Monday, October 27, 2008

News from the West: Or, Things I Love (or Hate) But Forgot About Until I Was Reminded Of Same

There's always notable things happening out West in Alberta and BC and Saskatchewan and Manitoba. But here are a few items that have come to my attention lately from the great Conservative land of AB.

A Sad History of Grave Mismanagement at the Art Gallery of Calgary
In an excellent article in this week's FFWD, Anthea Black and Drew Simpson Anderson investigate ongoing complaints about the troubled Art Gallery of Calgary. As they note, artist complaints about the 8-year-old AGC have involved one or all of the following: work being damaged; work being soiled; work being misused (eg. a text piece being rearranged to spell the name of a corporate sponsor!); not being paid promised exhibition fees; being given the runaround on said exhibition fees, etc. Further, the gallery has gone through three head curators in as many years, with two of these currently entrenched in legal battles against the AGC. What's more, the AGC can't seem to keep an artist on its board for more than a few months. For me the biggest shocker is that when current CEO Valerie Cooper arrived in 2004, "the key challenge...was simply paying employees on time. She arrived to find 11 bank accounts with about $50 between them and two weeks to make payroll." [emphasis mine]

Insane. And sad. Why? Because as Black and Simpson Anderson take pains to point out, the AGC was a grassroots endeavour at first, coming into existence because of the participation of 14 arts organizations.

I myself have talked with the new AGC head curator, Marianne Elder, and, as Black and Simpson Anderson assess, I too am tentatively optimistic that Elder, who's originally from Ontario and most recently worked in California, will do her best to turn this situation around. Still, it won't be easy. And as the Glenbow takes up the torch of contemporary art with former Art Gallery of Nova Scotia CEO Jeffrey Spalding at its helm, funders will likely be drawn to that museum's more established administrative track record, even if it's Spalding, newly arrived, who's bringing a strong contemporary arts focus to the traditionally history-oriented museum.

On a More Inspiring Note: Ronnie Burkett's New Show
It was not until I saw former Calgary Herald and FFWD staffer Martin Morrow's feature on Alberta-bred theatre artist Ronnie Burkett at the other day that I remembered just how much I love Burkett's work. Burkett is an amazing puppeteer and puppet maker who actually plays all the roles in his quite-sexy-and-grownup puppet plays himself. Now I know from this one-sentence summary that this actually sounds a bit like a creepy horror flick waiting to happen. But in real life experiencing a Burkett show is nothing short of wondrous. This man is seriously a Canadian cultural treasure. Here's how Morrow summarizes Billy Twinkle, Requiem for a Golden Boy, Burkett's new production just premiered at Edmonton's Citadel Theatre:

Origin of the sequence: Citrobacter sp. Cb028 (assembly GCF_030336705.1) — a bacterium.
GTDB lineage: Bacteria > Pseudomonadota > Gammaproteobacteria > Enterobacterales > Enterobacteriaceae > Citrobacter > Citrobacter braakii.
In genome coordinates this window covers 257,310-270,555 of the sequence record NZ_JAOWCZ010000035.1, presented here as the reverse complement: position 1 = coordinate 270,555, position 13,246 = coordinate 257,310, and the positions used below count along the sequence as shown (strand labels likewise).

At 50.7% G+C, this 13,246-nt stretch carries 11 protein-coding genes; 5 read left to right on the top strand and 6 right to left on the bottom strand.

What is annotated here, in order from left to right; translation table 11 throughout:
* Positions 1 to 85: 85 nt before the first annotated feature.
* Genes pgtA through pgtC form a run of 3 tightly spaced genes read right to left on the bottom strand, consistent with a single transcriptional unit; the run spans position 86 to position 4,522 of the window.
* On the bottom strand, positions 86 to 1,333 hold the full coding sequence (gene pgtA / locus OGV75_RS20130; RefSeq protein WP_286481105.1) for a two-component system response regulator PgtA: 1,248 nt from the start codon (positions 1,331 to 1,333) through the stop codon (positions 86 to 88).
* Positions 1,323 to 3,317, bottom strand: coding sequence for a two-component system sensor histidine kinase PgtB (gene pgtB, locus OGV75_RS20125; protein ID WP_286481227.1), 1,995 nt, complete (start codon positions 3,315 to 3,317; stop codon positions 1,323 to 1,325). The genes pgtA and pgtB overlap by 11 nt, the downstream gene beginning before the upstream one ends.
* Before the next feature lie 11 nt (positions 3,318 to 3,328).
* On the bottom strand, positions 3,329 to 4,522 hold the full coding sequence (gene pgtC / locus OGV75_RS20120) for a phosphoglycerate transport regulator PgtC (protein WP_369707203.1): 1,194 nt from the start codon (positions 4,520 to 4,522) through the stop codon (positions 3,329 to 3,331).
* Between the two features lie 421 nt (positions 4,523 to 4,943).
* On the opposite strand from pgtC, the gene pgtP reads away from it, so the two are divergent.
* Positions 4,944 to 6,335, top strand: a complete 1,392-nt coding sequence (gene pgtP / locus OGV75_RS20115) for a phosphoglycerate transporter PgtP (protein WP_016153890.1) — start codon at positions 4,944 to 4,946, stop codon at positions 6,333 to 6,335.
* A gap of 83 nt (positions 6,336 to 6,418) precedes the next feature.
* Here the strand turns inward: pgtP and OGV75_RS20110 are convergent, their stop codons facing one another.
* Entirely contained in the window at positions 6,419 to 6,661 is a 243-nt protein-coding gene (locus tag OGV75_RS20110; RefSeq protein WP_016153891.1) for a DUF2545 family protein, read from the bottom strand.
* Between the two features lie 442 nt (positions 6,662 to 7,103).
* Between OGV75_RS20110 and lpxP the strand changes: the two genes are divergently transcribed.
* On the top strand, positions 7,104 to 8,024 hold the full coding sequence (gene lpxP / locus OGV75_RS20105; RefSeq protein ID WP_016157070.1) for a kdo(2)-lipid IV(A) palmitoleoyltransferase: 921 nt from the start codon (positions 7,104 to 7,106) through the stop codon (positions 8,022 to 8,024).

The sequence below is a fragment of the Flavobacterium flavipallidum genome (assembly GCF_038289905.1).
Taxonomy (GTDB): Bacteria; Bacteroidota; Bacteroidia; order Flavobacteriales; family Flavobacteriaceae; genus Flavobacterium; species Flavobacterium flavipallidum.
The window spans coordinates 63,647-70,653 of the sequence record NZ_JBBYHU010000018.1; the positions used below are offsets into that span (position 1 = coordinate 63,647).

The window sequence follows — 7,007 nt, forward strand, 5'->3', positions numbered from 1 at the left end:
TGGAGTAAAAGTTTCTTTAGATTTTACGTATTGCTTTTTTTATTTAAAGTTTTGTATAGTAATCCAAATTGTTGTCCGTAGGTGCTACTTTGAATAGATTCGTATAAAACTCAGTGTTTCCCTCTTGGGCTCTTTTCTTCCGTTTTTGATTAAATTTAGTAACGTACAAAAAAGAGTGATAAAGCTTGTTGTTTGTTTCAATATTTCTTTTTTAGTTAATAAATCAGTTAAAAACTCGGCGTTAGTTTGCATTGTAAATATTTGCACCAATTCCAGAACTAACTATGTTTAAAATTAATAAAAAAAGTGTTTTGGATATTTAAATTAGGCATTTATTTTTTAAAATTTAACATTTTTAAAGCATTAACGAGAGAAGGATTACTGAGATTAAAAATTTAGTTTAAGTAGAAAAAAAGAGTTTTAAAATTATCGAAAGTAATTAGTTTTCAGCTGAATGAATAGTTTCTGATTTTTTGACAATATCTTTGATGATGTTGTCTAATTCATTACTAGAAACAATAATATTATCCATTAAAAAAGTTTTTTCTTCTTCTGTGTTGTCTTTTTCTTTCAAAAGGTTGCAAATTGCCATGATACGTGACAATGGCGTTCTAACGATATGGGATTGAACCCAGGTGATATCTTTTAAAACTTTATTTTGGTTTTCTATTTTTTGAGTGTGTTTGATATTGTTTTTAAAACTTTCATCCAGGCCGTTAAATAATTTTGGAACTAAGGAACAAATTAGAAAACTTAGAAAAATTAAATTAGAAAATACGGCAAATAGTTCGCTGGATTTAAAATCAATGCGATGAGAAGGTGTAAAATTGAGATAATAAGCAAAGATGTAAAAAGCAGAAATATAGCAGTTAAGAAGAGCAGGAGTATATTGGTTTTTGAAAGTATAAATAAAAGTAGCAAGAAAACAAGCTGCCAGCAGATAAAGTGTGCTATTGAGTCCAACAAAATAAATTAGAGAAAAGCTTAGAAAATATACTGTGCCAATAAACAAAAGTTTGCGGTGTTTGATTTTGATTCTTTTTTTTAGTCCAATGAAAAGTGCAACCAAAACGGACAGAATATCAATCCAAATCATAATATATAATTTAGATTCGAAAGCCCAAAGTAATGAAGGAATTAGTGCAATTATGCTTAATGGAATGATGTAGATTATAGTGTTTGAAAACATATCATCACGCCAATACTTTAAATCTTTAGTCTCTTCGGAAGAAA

An affectionate spoof of the American variety puppet acts that flourished in the middle of the 20th century. ... In typical Burkett fashion, the new show has a cast of 24 wood-and-string characters, all manipulated by their nimble-fingered creator. They include the denizens of Billy’s splendidly louche act: drunken opera diva Biddy Bantam Brewster; naughty old man Murray Spiegelmann, with his balloon-in-the-pants shtick; burlesque babe Rusty Knockers; and the lovable, roller-skating Bumblebear.

Then there’s Billy’s late mentor, Sid Diamond, who appears to his despondent protege as a hand puppet. Sid comes back to rescue Billy when the middle-aged puppeteer, fired from his job with Happy Sea Fun Cruises, considers leaping overboard to his death. Refusing to leave Billy’s side, the insistent Sid makes him relive his life as a marionette play in the hope that the erstwhile “golden boy” will recapture his passion for puppetry.

Yes! Yes! Yes! Can't wait to see it if and when it makes it to TO (so far the closest web fer-sure is the National Arts Centre in Ottawa. Or the Sydney Opera House, if you're really willing to spend those Aeroplan points.)

Finally: A Promising Glimpse Into a Not So Harper-Centric Alberta
Gillian Steward has been a journalist in Calgary for decades, spending some of that time as managing editor at the leading city daily, the Calgary Herald. So when her biweekly columns in the Toronto Star come out, I always make a point to read them for an informed first-person view from the west.

In her most recent column, published this Sunday, October 26, Steward tries to make the case that "beneath that apparently impenetrable shield [of conservative voting] there are a few signs of a yearning and a churning for change, especially in Alberta." She notes to this end that an NDP candidate was elected in central Edmonton and that the highest Green Party vote in the country came from downtown Calgary. She also points out that provincially, four Liberals--yes, you've got that right, Liberals--hold the seats for downtown Calgary.

As Steward predicts it, the economy might play a role in even larger left-leaning votes to come: "There's no question that a sharp drop in the price of oil can quickly shift the sands of support for the ruling party. And the price of oil has certainly dropped a lot in the past few weeks. This time around, Albertans won't have the National Energy Program to blame for their troubles. Instead, the blame will likely fall much closer to home." Really worth a read if this last election gave you a hangover, oil or otherwise.

Image of Ronnie Burkett with one of his puppets from


Anonymous said...

Glad you liked the AGC article, but I feel I must point out that my last name is Anderson, not Simpson : )

Leah Sandals said...

Eeek! I presume you are Drew. I shall fix it right away.

Anonymous said...

Haha, I like the eek.